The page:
As the old saying goes, forewarned is forearmed. Sean Hydes informs the reader of certain guidelines which can be followed to help identify possible estate fraud early or, better yet, to prevent it from happening at all
Dealing with the loss of a loved one is a traumatic experience on its own. In addition, one has to go through the tedious administration involved in attending to and administering the winding up of the estate. Add fraud to the mix, and it’s enough for anyone to have a meltdown.
Fraud in all industries seems to be an ongoing battle. It is increasing at an alarming rate, despite the efforts being made to curb it and increased internal compliance procedures being implemented by all regulatory bodies including banks. Unfortunately, deceased estates seem to be one of the many latest targets of fraud. It is only prudent that the responsibility to prevent fraud does not only lie with the professionals charged with winding up the deceased estate but also with the family members left behind.
One would think that even fraudsters have enough morals to respect the deceased’s last wishes but, truth be told, deceased estates have become an increasingly easy target for criminals. It is important that the deceased’s wishes be carried out and not those of the criminals.
While it is proper for a family to pause and process the loss of a loved one during this time, it is important to note that at the same time, the criminal element does not pause. In fact, it is an invitation for criminals to take advantage during this stage while people are not at their most vigilant.
The very documents that are used to register and process a deceased’s estate at the Master of the High Court (death certificate, identity document copies and inventory, which contain a detailed list of all assets that constitutes the value of the deceased estate) are the very documents that, if intercepted by criminals, can be used to make contact with most institutions to liquidate assets of the estate to the benefit of the criminal before one is even aware that these documents have fallen into the wrong hands. Only trusted parties should handle these documents from the time they are submitted to the Master for registration until the date of actual registration. Regular follow-up should take place with the Master to ensure registration as the process can take in excess of a month.
Furthermore it is vital that the family members of the deceased immediately make contact with all institutions where the deceased’s assets are held. These will include insurance companies where the deceased held life and other policies, as well as banks. This is of the utmost importance as everything that can be done to prevent fraud hinges on the family making contact with and making themselves known to these institutions as a matter of urgency. The purpose of this interaction with the institutions is to ensure that contact details and email addresses of the deceased are amended to reflect family members’ and/or the executor’s contact details for future correspondence. This eliminates the possibility of important information being sent to the deceased’s inaccessible email and postal addresses which can give rise to unnecessary time delays, and which ultimately could give the criminals the time they need to conduct fraud before anyone is even aware of it.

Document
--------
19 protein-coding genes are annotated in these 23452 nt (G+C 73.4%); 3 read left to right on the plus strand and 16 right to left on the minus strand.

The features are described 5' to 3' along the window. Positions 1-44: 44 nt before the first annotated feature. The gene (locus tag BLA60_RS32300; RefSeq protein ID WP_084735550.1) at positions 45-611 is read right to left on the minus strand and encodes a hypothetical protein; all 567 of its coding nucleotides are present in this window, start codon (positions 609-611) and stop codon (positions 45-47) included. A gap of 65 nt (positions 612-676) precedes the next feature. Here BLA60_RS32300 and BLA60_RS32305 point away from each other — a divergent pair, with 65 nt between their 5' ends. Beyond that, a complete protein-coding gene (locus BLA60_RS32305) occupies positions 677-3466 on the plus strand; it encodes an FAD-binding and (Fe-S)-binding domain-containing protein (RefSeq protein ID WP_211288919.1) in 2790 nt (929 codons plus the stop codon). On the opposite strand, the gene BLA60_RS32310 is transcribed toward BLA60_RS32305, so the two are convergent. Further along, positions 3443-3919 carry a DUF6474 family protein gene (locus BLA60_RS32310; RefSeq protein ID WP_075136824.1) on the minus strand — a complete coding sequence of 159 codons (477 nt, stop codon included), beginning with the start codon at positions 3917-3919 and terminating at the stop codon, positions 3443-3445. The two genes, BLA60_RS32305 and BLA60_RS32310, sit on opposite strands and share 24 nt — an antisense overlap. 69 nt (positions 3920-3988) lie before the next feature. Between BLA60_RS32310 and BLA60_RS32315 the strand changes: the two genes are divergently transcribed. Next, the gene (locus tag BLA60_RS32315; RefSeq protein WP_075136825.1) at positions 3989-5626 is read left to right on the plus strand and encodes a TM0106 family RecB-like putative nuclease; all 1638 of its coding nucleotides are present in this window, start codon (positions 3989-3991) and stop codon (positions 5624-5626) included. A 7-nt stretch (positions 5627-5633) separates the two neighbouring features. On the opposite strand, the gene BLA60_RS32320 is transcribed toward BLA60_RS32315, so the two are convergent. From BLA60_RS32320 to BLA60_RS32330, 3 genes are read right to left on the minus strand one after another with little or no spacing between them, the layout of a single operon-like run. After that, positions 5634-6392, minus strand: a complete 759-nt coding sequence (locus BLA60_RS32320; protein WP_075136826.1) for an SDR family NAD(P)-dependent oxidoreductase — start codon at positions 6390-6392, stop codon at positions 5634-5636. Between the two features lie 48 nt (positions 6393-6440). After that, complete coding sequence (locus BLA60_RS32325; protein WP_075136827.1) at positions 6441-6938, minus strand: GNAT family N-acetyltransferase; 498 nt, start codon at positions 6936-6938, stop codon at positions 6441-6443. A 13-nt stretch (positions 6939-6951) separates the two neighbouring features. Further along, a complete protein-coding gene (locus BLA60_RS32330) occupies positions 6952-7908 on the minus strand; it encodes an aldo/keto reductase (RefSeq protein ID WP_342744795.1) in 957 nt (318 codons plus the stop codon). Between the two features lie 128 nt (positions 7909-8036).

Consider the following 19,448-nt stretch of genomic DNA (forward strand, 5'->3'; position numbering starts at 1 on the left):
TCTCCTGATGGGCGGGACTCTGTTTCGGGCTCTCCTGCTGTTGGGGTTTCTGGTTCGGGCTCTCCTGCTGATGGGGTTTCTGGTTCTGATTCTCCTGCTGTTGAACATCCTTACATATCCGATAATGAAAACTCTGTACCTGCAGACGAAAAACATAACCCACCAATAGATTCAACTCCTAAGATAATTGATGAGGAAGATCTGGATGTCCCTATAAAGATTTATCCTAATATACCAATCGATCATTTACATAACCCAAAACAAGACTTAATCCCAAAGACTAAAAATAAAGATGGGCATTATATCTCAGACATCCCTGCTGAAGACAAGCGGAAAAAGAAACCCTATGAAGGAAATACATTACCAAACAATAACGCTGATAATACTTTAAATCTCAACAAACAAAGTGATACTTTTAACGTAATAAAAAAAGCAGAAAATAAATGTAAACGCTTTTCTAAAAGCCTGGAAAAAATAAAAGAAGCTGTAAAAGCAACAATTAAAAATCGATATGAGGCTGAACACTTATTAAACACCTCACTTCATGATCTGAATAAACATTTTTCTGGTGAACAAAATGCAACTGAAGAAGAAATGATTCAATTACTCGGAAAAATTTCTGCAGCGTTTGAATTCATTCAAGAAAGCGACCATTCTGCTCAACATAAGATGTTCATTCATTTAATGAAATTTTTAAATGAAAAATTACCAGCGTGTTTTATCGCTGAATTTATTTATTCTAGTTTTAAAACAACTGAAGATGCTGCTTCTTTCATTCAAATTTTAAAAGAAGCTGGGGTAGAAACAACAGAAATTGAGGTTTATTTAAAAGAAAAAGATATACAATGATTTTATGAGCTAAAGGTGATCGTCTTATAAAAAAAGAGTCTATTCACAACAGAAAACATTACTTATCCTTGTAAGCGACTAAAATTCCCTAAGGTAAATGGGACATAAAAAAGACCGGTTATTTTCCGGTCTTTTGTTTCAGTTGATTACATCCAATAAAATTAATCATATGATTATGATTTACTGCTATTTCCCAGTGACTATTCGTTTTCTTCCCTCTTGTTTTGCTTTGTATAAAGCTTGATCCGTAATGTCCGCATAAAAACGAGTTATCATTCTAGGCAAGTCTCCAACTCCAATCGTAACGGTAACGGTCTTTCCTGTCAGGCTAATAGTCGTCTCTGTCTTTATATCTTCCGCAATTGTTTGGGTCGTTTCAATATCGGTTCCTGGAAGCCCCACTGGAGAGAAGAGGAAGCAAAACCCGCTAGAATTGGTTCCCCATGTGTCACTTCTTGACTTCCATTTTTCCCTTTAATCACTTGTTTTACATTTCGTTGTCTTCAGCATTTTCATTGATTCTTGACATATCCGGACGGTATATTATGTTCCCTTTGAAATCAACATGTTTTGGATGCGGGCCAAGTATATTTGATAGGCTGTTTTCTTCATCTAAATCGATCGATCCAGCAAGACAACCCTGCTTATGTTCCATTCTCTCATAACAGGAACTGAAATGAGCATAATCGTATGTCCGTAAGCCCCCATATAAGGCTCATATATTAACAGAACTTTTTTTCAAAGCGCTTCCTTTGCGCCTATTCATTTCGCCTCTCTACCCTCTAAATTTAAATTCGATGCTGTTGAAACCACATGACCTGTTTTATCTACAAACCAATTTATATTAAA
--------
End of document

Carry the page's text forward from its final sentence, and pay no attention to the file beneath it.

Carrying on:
Once one has ensured that they are receiving statements and information updates from these institutions soon after the deceased’s passing, it is vital that they scrutinise these statements as soon as they are received to ensure no fraudulent activity is taking place on the accounts. All suspicious transactions reflected on the bank statements should be immediately reported to the relevant institution’s fraud division so that corrective steps can be taken to either prevent loss or at the very least to minimise it.
During the winding-up process many institutions will request information from the deceased’s family and/or executor. One must make sure that the request comes from a legitimate source as criminals often pose as institutions in order to gain access to information which will assist them in committing fraud.
Finally care should be taken to ensure that all the accounts of the deceased are closed properly, by requesting a closing statement from the relevant parties and that the correct values are transferred to the newly opened estate bank account from which all disbursements of the deceased’s estate will be paid.
Unfortunately, in most instances, once fraud has been picked up and reported to the police and the commercial crime unit to open up a fraud case, the likelihood that the criminals have disappeared with most, if not all of the stolen funds from the estate is high. The probability of bringing them to justice then becomes more unlikely with each passing day as most of the criminal activity is being facilitated behind the scenes from a computer screen, with very limited public interaction. This results in a “faceless” crime with no witnesses, making it near impossible for the police to bring the criminals to justice. Sadly for the grieving family, this means the case never sees the inside of a court room and just remains an unsolved fraud case with the police.
The above is only a broad overview of guidelines one can follow to prevent fraud. While on the surface they look simple and are a product of common sense, their effectiveness will only be as good as the vigilance of the all the relevant parties concerned with implementing the stated guidelines. The key word is vigilance and not just solely relying on information on face value. The only questions you will regret in this exercise are the ones you never asked. ❐
Author: Sean Hydes is Manager: Deceased Estates and Trusts at RSM Betty & Dickson (Johannesburg)